House histories just waiting to be discovered

In the first moments of 2009, my boy and I stood on our front porch listening to the thunder of distant fireworks. He clanged pans together to celebrate, for the first time, being up past midnight on New Year’s.

I didn’t remember until the next morning why it was so fitting to welcome this particular year in that particular place. My old American Foursquare-style house, in Everett a mile north of downtown, turns 100 this year.

On the first day of 2009, it also dawned on me that last January I talked about having a New Year’s party this year to celebrate the centennial of chez Muhlstein. Oops, sorry. I forgot to invite anyone.

Anyway, I didn’t want to jump the gun. I wasn’t certain it was time for a 100th birthday party. Not long after we bought our house in 1985, my husband did some research into its past. After he died, I couldn’t find the information he’d found. I remember him saying the house was built in 1909, but the year isn’t on the loan paperwork. On Friday, I decided to find out for sure.

I started with the Everett Public Library’s Web site, which has a section with tips for researching a home’s history (

The site suggests looking at the Snohomish County Assessor’s online records, which provide information about ownership, value and, according to the library, a “guess date” of when a house was built. “The date is frequently incorrect, so you will want to match this information with what you learn from other resources,” the library’s Web site said.

David Dilgard, a history specialist at the Everett Public Library, said I shouldn’t necessarily trust the assessor when it comes to the year my house was built. According to Snohomish County, my “dwelling” was built in 1910.

“For the period after World War II, the county assessor’s dates are pretty reliable,” Dilgard said Friday. “The county didn’t always keep track of construction dates on houses. The further back you go, the more likely they are to be in error,” he said.

Dilgard sent me to a more reliable source, the Everett Public Works and Engineering Department. “The Everett city water system existed before there was a city,” he said.

At Everett Public Works, permit tech Ginny Boersema helped me view microfiche of the water hook-up application for my house. The Everett Railway, Light and Water Co. application is dated Feb. 25, 1909, and lists the homeowner as C.P. Spriestersbach, who shelled out $8 the day the application was stamped “paid.”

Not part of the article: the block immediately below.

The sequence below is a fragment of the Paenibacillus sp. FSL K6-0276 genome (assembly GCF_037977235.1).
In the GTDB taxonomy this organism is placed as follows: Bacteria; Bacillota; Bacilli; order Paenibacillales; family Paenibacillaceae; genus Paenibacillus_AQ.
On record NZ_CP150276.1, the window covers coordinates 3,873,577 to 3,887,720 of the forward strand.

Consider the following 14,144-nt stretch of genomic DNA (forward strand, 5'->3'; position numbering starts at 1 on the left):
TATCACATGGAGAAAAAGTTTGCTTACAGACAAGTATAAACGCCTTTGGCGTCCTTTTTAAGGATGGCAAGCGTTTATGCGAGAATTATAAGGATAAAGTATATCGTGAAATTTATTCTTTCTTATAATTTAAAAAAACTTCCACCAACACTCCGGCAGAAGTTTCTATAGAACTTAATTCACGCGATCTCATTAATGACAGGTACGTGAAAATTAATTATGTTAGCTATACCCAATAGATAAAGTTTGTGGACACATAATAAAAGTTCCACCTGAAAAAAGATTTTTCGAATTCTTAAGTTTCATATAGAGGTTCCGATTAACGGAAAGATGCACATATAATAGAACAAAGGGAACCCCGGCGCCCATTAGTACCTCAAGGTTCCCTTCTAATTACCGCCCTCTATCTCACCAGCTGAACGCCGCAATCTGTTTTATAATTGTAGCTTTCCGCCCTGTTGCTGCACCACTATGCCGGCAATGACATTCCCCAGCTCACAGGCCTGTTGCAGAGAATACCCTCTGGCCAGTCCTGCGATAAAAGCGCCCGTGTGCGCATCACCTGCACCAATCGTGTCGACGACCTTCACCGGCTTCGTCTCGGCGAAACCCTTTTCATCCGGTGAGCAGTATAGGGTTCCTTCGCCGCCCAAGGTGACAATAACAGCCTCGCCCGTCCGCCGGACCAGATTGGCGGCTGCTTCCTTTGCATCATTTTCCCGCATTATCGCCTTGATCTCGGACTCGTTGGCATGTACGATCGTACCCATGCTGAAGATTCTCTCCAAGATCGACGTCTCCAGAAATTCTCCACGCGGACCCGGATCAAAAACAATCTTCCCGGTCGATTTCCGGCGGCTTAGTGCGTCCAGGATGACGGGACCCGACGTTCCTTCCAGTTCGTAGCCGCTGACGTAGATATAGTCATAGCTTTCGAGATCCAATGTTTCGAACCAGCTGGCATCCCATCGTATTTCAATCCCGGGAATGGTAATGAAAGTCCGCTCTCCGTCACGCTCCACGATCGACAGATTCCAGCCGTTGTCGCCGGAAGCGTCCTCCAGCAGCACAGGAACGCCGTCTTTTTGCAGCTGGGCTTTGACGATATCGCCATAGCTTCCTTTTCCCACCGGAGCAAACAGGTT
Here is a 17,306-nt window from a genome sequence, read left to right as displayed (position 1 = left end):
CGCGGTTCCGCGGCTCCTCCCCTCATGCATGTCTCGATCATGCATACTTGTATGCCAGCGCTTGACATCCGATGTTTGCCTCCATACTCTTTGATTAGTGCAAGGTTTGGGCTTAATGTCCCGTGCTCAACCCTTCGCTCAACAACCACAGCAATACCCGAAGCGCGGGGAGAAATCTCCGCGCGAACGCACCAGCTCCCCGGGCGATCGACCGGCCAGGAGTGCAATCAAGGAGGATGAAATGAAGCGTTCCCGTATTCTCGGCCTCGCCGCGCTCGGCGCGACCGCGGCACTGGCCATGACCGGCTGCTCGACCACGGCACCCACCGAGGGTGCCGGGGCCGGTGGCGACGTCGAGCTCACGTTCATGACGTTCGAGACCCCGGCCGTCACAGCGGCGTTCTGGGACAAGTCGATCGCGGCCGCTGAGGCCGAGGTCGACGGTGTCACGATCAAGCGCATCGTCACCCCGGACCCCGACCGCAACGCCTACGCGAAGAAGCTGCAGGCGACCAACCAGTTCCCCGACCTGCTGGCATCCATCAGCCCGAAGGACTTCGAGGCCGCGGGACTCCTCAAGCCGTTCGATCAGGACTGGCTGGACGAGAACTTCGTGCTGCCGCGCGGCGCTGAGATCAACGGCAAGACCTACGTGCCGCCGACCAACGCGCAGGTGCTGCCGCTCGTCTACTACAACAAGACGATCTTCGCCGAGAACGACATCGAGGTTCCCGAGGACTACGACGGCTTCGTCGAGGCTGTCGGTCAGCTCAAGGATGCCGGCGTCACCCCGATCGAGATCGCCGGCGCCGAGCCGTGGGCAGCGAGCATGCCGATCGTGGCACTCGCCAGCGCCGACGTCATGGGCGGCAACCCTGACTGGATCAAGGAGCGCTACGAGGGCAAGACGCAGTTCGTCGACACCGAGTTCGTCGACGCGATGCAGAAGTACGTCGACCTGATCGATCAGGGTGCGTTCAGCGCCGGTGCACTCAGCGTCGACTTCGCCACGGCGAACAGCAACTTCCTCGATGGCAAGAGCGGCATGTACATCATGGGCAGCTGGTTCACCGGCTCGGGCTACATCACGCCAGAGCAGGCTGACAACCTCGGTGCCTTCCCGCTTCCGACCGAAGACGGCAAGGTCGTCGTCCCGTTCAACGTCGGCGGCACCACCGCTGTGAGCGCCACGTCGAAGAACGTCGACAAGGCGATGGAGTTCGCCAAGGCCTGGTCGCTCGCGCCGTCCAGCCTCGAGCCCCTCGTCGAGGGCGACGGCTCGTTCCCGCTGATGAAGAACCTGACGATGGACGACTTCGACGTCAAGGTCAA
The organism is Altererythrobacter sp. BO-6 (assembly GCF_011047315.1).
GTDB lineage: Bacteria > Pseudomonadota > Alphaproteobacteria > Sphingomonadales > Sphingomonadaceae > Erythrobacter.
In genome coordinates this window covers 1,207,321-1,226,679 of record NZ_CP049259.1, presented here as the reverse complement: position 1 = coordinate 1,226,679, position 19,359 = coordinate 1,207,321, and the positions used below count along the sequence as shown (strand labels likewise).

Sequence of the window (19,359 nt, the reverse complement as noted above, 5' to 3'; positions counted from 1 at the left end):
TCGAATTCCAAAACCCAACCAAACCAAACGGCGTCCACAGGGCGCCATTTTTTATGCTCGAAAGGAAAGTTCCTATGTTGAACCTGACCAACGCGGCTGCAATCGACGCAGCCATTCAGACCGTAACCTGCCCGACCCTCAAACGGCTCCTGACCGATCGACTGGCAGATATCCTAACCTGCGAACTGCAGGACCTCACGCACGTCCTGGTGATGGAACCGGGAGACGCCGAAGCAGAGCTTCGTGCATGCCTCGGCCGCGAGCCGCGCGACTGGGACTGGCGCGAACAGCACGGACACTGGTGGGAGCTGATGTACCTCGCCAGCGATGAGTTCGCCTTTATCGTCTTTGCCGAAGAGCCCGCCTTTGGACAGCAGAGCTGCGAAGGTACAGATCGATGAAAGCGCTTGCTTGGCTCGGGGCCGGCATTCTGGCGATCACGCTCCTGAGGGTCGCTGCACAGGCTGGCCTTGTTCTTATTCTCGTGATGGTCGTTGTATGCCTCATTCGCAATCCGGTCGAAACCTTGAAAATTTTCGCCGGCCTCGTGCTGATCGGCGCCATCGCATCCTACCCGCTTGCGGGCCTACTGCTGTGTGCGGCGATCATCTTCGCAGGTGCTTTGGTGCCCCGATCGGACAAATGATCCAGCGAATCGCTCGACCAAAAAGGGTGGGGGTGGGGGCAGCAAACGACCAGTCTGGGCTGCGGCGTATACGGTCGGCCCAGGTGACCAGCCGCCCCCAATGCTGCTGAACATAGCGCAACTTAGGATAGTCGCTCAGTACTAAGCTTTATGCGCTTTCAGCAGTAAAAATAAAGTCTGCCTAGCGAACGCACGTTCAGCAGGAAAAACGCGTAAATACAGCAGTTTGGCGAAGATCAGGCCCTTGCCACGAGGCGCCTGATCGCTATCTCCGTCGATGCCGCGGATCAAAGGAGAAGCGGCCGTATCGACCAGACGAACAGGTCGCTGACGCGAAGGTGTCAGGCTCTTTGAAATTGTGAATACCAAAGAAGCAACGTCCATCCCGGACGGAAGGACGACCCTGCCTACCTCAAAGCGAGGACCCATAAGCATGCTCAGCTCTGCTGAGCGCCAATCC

Dilgard said Spriestersbach was a “prolific home builder in the city. He had lots of different architects designing for him.”

Spriestersbach never lived in my house. His family home, a Rucker Hill showplace with a roof made to resemble a real thatched roof, is on the National Register of Historic Places, said Melinda Van Wingen, another Everett library historian.

At the library’s Northwest Room, Van Wingen helped me look up W. J. Brier, who was listed on the water application as Spriestersbach’s 1909 tenant at my house.

Learning about my home’s first resident was worth the search. Warren Judson Brier was once head of Everett High School’s English department. He wrote several plays and books, including “Twenty-five Lessons in Citizenship.”

When he died in 1928, his obituary in The Everett Herald described him as “the only Everett man listed in Who’s Who in America.” This gets better, for me anyway. Brier’s sons, Royce and Howard, were both writers, according to biographies on file in the Northwest Room.

Howard Brier wrote children’s books, including “Phantom Backfield,” “Backboard Magic” and “Shortstop Shadow.”

And Royce Brier? He was a journalist, a newspaper guy — quite a newspaper guy.

“He won the Pulitzer Prize in 1934 for his coverage of a grisly incident in San Jose,” Dilgard said.

Yep, I checked.

Royce Brier, listed as living in my house in Polk’s Everett and Snohomish County Directory in 1910, won the 1934 Pulitzer Prize for reporting, journalism’s top prize. He wrote for the San Francisco Chronicle, and was honored for his account of a lynching of kidnappers in San Jose, Calif., after they had been jailed for abducting a merchant’s son.

Those Briers could write. They weren’t much for kitchen or bathroom remodeling.

Happy 100th birthday, old house. After a wonderful century, you need a little work.

Columnist Julie Muhlstein: 425-339-3460 or

House history

The Everett Public Library has tips and online resources for learning about a home’s history. Go to

The Snohomish County Assessor’s records also provide information on ownership, value, and a “guess date” of when a house was built. Go to

The Everett Public Works and Engineering Department has microfiche records of water hook-up dates for Everett homes. The department is at 3200 Cedar St. in Everett.

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